Five Benefits of the BIM Process
- August 18, 2017
- Architectural Design, Technology, Utah Architecture, Visualization
Embracing Building Information Modeling proves advantageous for CMA and our clients
At CMA, our commitment to our client is to stay current with the latest trends in the design, building code, and construction industries. We started using BIM nearly ten years ago, and today this process is utilized on nearly every project we undertake.
BIM, or Building Information Modeling, moves the design and construction of buildings beyond the 2D and even 3D CAD drawings of yesterday. It is not a technology, but is an intelligent, model-based process. Architects, engineers, and contractors – anyone working on a project – can use one of several different types of software (Autodesk Revit, Vectorworks Architect, or Graphisoft Archicad, to name a few) to create a smart model – a model using objects that have intelligence, geometry, and data.
A Fully Combined, Intelligent Building Model
The owner of the project (most often the architect), ensures that all the information resides within one fully combined, intelligent building model. With all the information in one model, the actual power and benefits of BIM start to become clear:
1. Higher Level of Customization and Flexibility
The BIM process offers a level of flexibility previously unknown in building design. Architects are able to customize the design and documentation processes fluidly in response to changing client requirements. As such, architecture around the world has become more complex since the introduction of BIM.
As the process continues to evolve, standards are essential. The AIA has put out documents on the level of detail required. In Utah, the Division of Facilities Construction & Management (DFCM) sets the standards for certain architecture and building processes, such as the BIM legal standards. CMA Principal Jay Taggart sat on the board to help create these standards, and helped create CMA’s internal standards.
2. Improved Construction Document Accuracy and Turn-Around Time
Traditionally, increased complexity could mean a loss of translation in the construction documents. With BIM, this is not the case. BIM has enabled architects to design more complex projects without sacrificing the quality of construction documents. This is because when a model element is changed, the software coordinates the change in all views that display that element –they are all views of the same underlying information. Since all project team members work on the same building information model, knowledge transfer is streamlined. This leads to improved accuracy and reduced rework.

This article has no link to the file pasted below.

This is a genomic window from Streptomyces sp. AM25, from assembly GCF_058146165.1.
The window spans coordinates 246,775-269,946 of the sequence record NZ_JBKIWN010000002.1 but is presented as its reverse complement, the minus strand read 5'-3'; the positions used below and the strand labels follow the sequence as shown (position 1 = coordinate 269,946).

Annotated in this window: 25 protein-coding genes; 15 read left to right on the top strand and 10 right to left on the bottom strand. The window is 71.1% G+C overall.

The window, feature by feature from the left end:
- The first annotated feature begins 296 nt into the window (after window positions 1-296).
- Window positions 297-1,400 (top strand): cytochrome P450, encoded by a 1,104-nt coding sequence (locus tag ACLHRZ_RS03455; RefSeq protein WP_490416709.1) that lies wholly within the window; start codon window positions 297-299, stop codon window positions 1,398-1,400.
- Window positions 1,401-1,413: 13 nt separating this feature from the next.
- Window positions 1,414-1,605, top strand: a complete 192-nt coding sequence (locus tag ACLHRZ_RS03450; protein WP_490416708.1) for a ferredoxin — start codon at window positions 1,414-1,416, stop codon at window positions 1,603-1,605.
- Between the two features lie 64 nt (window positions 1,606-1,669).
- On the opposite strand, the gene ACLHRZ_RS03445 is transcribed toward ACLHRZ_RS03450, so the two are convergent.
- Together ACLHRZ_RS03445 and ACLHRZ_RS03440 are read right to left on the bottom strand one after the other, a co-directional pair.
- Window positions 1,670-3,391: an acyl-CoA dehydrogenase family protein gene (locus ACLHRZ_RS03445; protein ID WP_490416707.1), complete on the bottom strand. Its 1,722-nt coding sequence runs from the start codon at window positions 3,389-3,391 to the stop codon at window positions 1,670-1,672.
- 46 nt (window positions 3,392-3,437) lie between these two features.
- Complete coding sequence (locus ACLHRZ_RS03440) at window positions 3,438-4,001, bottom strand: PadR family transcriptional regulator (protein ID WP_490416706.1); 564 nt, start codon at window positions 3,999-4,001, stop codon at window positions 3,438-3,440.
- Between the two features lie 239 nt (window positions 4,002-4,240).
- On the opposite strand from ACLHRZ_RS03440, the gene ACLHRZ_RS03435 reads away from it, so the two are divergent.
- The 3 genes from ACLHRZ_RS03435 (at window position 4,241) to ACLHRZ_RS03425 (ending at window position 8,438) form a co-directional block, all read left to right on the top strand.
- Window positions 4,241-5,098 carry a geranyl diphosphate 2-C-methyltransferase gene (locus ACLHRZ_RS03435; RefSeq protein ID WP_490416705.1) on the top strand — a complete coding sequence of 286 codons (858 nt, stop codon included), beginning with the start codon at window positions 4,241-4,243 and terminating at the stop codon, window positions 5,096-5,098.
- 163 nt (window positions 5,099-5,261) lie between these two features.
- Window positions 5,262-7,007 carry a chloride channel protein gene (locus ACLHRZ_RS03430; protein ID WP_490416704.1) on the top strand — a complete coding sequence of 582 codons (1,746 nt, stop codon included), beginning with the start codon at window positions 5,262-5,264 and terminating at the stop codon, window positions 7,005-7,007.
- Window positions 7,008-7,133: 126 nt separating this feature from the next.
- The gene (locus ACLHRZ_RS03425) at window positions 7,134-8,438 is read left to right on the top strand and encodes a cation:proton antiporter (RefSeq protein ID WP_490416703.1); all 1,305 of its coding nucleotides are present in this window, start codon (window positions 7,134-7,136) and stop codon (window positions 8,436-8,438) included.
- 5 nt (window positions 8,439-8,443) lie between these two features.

3. Superior Coordination and Collaboration
With one fully integrated model, all team members can work more collaboratively, accessing and updating the design. The information is captured in the model and remains consistent and coordinated.
Christina Perry, CMA Interior Specialist, uses BIM for all her interior projects. “If we spend the time to model it in 3D, the whole process goes more smoothly. Not just getting the construction documents out, but also constructing the building.” She continues, “With interiors, we need to show the detail. Our clients need to know how their guests will experience their reception area, or how their employees will experience a lounge space.”
4. Reduced Conflicts and Changes During Construction
On average, about 30% of construction is rework. With everything combined in 3D in the model, the team can see if there are any conflicts while working in the model, and coordinate to resolve issues.
There are dedicated Clash Detection scans that can be run to report all conflicts in the model. Team members can coordinate and fix the problem, which saves time and money during construction!
5. Better Visualization
Using BIM helps to convey design intent and scale. Owners can see and experience what they’re really getting, and can therefore make decisions more easily. Contractors can obtain a clear understanding of what they are building.
“If you are modeling, it has to be at a certain level of detail so that the contractor understands the intent,” states Jay. “What the architect intends needs to be built, and BIM helps make it very clear. On our Creekside Senior Living project, we used VR to help make a construction decision. We were able to look at the project, show the client and the contractor the opportunity for change, and ultimately we gained them some additional space.”
CMA uses 3D software such as Revit and SketchUp to quickly create 3D perspectives to better inform the contractor of design intent. CMA standard is to use a 3D image on the cover sheet of their plans, and often they will include sheets of 3D perspectives within the plans in order to better convey the design.
Another tool CMA uses is virtual reality (VR) [https://www.corearch.com/the-benefits-of-virtual-reality-in-architecture/].
“Clients get very excited about 3D,” Jay reveals. “We showed our client for the UVU Autism Center a rendering, and she was blown away. Then we showed her a video and it was even better. There may have been tears of joy.”
BIM at CMA
CMA has been on the leading edge of BIM since the beginning. We house an entire team of professionals dedicated to staying up to date on all the latest BIM practices, and we enjoy sharing our expertise through presentations and training. We are confident in our ability to utilize BIM in the most challenging situations, and deliver timely, cost-effective, and exceptional designs to our clients.